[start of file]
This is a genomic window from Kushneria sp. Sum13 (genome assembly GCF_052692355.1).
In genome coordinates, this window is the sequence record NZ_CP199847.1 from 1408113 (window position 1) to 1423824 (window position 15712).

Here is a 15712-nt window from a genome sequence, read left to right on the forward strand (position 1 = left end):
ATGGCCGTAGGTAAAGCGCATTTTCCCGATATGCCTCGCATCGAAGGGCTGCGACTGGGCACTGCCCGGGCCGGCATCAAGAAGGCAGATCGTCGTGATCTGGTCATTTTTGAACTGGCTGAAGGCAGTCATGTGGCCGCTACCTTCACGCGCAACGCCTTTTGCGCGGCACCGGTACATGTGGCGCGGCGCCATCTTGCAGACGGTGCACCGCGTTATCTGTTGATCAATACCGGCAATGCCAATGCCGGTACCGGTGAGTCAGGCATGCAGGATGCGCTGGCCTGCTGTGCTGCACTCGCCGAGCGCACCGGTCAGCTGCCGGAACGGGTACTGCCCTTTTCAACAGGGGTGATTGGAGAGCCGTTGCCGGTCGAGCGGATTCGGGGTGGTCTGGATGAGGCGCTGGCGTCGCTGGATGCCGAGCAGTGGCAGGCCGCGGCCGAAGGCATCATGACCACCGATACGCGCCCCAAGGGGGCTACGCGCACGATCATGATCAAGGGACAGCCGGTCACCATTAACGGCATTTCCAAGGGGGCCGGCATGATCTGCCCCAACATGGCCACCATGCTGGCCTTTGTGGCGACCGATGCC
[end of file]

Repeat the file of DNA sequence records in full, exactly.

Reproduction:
This is a genomic window from Kushneria sp. Sum13 (genome assembly GCF_052692355.1).
In genome coordinates, this window is the sequence record NZ_CP199847.1 from 1408113 (window position 1) to 1423824 (window position 15712).

Here is a 15712-nt window from a genome sequence, read left to right on the forward strand (position 1 = left end):
ATGGCCGTAGGTAAAGCGCATTTTCCCGATATGCCTCGCATCGAAGGGCTGCGACTGGGCACTGCCCGGGCCGGCATCAAGAAGGCAGATCGTCGTGATCTGGTCATTTTTGAACTGGCTGAAGGCAGTCATGTGGCCGCTACCTTCACGCGCAACGCCTTTTGCGCGGCACCGGTACATGTGGCGCGGCGCCATCTTGCAGACGGTGCACCGCGTTATCTGTTGATCAATACCGGCAATGCCAATGCCGGTACCGGTGAGTCAGGCATGCAGGATGCGCTGGCCTGCTGTGCTGCACTCGCCGAGCGCACCGGTCAGCTGCCGGAACGGGTACTGCCCTTTTCAACAGGGGTGATTGGAGAGCCGTTGCCGGTCGAGCGGATTCGGGGTGGTCTGGATGAGGCGCTGGCGTCGCTGGATGCCGAGCAGTGGCAGGCCGCGGCCGAAGGCATCATGACCACCGATACGCGCCCCAAGGGGGCTACGCGCACGATCATGATCAAGGGACAGCCGGTCACCATTAACGGCATTTCCAAGGGGGCCGGCATGATCTGCCCCAACATGGCCACCATGCTGGCCTTTGTGGCGACCGATGCC